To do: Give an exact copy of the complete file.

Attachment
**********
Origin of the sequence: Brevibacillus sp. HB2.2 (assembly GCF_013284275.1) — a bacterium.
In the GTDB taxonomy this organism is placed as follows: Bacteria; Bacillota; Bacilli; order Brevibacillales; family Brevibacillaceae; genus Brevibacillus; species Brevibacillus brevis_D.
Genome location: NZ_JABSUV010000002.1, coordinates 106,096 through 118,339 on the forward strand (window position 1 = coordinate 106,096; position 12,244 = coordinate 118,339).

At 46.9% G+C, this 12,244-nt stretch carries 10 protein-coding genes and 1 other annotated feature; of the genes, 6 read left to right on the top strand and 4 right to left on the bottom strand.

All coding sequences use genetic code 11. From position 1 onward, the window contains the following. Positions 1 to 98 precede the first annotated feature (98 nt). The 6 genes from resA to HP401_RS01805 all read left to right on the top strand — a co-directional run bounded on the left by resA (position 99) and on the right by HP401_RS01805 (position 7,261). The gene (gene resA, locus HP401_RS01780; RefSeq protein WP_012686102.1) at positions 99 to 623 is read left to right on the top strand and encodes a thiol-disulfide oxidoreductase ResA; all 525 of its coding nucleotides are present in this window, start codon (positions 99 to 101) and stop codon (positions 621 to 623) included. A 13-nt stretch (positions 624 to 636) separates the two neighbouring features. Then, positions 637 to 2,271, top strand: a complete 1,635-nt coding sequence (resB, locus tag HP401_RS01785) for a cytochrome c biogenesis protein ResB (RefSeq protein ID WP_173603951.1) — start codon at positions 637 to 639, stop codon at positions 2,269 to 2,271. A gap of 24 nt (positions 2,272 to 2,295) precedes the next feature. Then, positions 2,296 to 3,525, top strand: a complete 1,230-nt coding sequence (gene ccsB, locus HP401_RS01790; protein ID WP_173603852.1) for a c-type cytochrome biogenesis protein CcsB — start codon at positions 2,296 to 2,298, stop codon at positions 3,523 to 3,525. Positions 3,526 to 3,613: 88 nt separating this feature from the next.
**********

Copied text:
Origin of the sequence: Brevibacillus sp. HB2.2 (assembly GCF_013284275.1) — a bacterium.
In the GTDB taxonomy this organism is placed as follows: Bacteria; Bacillota; Bacilli; order Brevibacillales; family Brevibacillaceae; genus Brevibacillus; species Brevibacillus brevis_D.
Genome location: NZ_JABSUV010000002.1, coordinates 106,096 through 118,339 on the forward strand (window position 1 = coordinate 106,096; position 12,244 = coordinate 118,339).

At 46.9% G+C, this 12,244-nt stretch carries 10 protein-coding genes and 1 other annotated feature; of the genes, 6 read left to right on the top strand and 4 right to left on the bottom strand.

All coding sequences use genetic code 11. From position 1 onward, the window contains the following. Positions 1 to 98 precede the first annotated feature (98 nt). The 6 genes from resA to HP401_RS01805 all read left to right on the top strand — a co-directional run bounded on the left by resA (position 99) and on the right by HP401_RS01805 (position 7,261). The gene (gene resA, locus HP401_RS01780; RefSeq protein WP_012686102.1) at positions 99 to 623 is read left to right on the top strand and encodes a thiol-disulfide oxidoreductase ResA; all 525 of its coding nucleotides are present in this window, start codon (positions 99 to 101) and stop codon (positions 621 to 623) included. A 13-nt stretch (positions 624 to 636) separates the two neighbouring features. Then, positions 637 to 2,271, top strand: a complete 1,635-nt coding sequence (resB, locus tag HP401_RS01785) for a cytochrome c biogenesis protein ResB (RefSeq protein ID WP_173603951.1) — start codon at positions 637 to 639, stop codon at positions 2,269 to 2,271. A gap of 24 nt (positions 2,272 to 2,295) precedes the next feature. Then, positions 2,296 to 3,525, top strand: a complete 1,230-nt coding sequence (gene ccsB, locus HP401_RS01790; protein ID WP_173603852.1) for a c-type cytochrome biogenesis protein CcsB — start codon at positions 2,296 to 2,298, stop codon at positions 3,523 to 3,525. Positions 3,526 to 3,613: 88 nt separating this feature from the next.